Though many of the ideas that were held about things like animal magnetism, the ether, and telepathy turned out to be absolutely off-base, we learned how to approach metaphysical research through physical science concepts. That’s pretty amazing. Which isn’t to say the debunking of frauds and “alternative sciences” of the past isn’t absolutely thrilling. While there’s little that’s as exciting as revolutionary scientific advancement, seeing bad science and swindlers get their butts handed to them is pretty darn righteous.
Should we go back and talk about the historical significance of the time that you got spiritualism in my physics? According to Physics and Psychics, yes. While Noakes makes it clear that healthy doses of skepticism and critical thinking are extremely valuable, he points to the creativity, persistence, and confidence that grew from those who attempted to harness the realm of the unknown. There’s even a slight indication that what we should be looking at skeptically is our collective bias against both those who searched for supernatural or paranormal, and those who dismissed psychical science as a whole.
In the conclusion, Noakes expresses that he understands why today’s scientists hold a negative attitude (or complete ambivalence) toward psychical research — shady dealings with frauds, lack of convincing evidence, challenging founding scientific assumptions, etc. — but says we shouldn’t be embarrassed by what’s happened in the past. We should embrace it, and perhaps continue to explore it with newer technology.
“I might be biased, but …”
Honestly, I agree with the sentiment of embracing the history of spiritualism, especially in science classrooms. Talk about it, explore, create. That’s where good science comes from, isn’t it? New ideas, unique views. Different ways of looking at things.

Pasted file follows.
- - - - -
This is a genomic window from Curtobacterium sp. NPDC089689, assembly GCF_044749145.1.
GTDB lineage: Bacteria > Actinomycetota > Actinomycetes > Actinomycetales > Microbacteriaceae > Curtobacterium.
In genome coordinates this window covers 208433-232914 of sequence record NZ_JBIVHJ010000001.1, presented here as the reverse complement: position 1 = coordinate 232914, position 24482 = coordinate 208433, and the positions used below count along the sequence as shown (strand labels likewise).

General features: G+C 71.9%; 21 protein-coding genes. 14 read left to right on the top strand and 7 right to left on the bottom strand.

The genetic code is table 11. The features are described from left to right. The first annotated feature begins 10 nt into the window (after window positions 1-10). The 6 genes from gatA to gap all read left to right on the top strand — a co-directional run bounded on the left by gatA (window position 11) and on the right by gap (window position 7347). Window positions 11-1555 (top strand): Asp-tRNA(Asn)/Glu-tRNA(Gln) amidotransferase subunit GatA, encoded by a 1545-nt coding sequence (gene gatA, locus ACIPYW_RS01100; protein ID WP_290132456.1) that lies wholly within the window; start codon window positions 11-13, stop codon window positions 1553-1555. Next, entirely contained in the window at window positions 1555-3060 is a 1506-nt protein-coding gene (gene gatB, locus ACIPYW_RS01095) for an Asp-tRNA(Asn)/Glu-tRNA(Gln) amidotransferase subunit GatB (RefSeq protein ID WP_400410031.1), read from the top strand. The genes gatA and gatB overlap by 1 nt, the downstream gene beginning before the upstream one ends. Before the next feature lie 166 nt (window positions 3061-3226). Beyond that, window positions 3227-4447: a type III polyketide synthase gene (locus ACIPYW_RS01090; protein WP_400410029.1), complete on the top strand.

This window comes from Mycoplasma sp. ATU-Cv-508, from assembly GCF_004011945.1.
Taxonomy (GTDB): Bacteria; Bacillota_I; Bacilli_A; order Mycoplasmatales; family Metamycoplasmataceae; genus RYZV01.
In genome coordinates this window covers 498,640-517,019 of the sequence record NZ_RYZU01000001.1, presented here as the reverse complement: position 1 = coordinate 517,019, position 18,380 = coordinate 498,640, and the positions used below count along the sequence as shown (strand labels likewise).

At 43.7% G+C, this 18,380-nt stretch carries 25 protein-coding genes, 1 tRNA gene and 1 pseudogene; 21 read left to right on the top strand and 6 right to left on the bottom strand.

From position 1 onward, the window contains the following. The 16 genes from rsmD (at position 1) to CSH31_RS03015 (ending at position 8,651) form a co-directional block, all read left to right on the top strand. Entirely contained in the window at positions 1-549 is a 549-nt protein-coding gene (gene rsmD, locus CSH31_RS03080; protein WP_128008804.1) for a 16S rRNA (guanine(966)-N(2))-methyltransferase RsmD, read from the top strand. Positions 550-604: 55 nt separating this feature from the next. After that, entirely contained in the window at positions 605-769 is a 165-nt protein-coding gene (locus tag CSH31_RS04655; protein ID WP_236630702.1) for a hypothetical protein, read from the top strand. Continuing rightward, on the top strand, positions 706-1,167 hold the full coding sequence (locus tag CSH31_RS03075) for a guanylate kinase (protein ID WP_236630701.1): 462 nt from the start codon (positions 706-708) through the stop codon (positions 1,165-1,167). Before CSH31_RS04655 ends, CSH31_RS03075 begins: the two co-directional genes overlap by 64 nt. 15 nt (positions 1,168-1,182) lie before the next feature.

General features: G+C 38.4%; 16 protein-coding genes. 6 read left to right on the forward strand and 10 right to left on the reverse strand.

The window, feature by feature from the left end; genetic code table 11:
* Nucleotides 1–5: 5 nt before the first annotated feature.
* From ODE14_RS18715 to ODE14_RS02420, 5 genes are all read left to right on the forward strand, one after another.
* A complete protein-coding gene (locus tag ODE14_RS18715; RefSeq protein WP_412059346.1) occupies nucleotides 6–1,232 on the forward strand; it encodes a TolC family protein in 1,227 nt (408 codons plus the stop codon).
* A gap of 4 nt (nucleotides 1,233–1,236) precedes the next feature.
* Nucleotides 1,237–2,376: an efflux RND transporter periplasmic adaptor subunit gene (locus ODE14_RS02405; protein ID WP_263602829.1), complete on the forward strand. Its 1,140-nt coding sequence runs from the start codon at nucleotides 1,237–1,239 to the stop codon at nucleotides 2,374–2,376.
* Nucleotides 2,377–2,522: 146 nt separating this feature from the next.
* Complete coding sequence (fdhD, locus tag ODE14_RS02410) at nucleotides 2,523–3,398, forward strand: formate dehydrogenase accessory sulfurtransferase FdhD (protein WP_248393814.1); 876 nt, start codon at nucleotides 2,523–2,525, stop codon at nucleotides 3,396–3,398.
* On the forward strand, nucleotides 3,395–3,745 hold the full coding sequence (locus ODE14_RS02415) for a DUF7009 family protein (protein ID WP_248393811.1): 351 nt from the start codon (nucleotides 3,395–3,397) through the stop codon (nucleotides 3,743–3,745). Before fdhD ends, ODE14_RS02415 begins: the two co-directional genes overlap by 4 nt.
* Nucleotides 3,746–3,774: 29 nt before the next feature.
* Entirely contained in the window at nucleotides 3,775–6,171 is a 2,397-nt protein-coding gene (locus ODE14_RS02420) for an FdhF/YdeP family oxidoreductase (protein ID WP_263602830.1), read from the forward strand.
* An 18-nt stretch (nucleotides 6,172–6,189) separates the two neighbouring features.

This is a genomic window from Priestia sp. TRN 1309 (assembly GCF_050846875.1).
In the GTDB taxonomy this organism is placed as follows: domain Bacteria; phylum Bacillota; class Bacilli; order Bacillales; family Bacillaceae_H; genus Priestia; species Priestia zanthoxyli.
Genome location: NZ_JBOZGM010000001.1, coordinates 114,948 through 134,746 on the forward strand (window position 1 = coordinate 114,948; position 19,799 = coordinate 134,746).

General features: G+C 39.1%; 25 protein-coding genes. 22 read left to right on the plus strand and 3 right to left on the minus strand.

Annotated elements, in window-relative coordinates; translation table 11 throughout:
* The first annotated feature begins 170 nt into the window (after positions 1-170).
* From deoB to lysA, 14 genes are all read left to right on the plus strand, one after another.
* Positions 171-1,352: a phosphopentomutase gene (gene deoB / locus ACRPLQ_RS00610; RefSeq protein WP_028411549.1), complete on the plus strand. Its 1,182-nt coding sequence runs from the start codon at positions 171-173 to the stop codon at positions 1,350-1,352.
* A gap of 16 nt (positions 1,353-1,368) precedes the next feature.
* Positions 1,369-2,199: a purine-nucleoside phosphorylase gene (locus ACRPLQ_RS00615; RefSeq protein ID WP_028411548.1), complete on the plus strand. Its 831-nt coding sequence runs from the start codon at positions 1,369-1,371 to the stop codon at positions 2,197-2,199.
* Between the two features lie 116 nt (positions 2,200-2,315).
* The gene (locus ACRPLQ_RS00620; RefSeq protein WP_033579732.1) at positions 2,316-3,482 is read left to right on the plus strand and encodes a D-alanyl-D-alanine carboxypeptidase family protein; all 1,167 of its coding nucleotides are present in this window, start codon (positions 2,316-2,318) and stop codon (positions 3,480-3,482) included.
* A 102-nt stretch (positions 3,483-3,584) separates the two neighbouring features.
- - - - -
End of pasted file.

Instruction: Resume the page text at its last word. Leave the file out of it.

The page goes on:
Can it get dodgy when you mention the occult or talk about the religious and secular overtones of the spiritualist movement? Sure, but there’s people out there really struggling to be engaged. Besides being academically dishonest, removing this history only makes it seem more sterile, and could push away people who might find a meaningful connection.
No doubt, Physics and Psychics is a tedious read and definitely requires some level of familiarity with the subject matter. As a major academic writing, it’s sourced to the teeth and immaculately worded. There are figures to reference, though not many, but they really help remind you of what point in time we’re dealing with. Also, it’s super easy to get lost among the names of people, places, manuscripts, and chosen vocabulary.
That said, if you are interested and are up for a challenge, this book is amazing. The time and work put into researching the historical value of spiritualism to science is top notch. For the scientists explored in these pages, it’s not an embarrassing foray, but a measure of humanity that brings them to life in an interestingly new, almost whimsical way. If I was telepathic, I’d beam it right into your brain right now.
Every February, to help celebrate Darwin Day, the Science section of AIPT cranks up the critical thinking for SKEPTICISM MONTH! Skepticism is an approach to evaluating claims that emphasizes evidence and applies the tools of science. All month we’ll be highlighting skepticism in pop culture and skepticism of pop culture.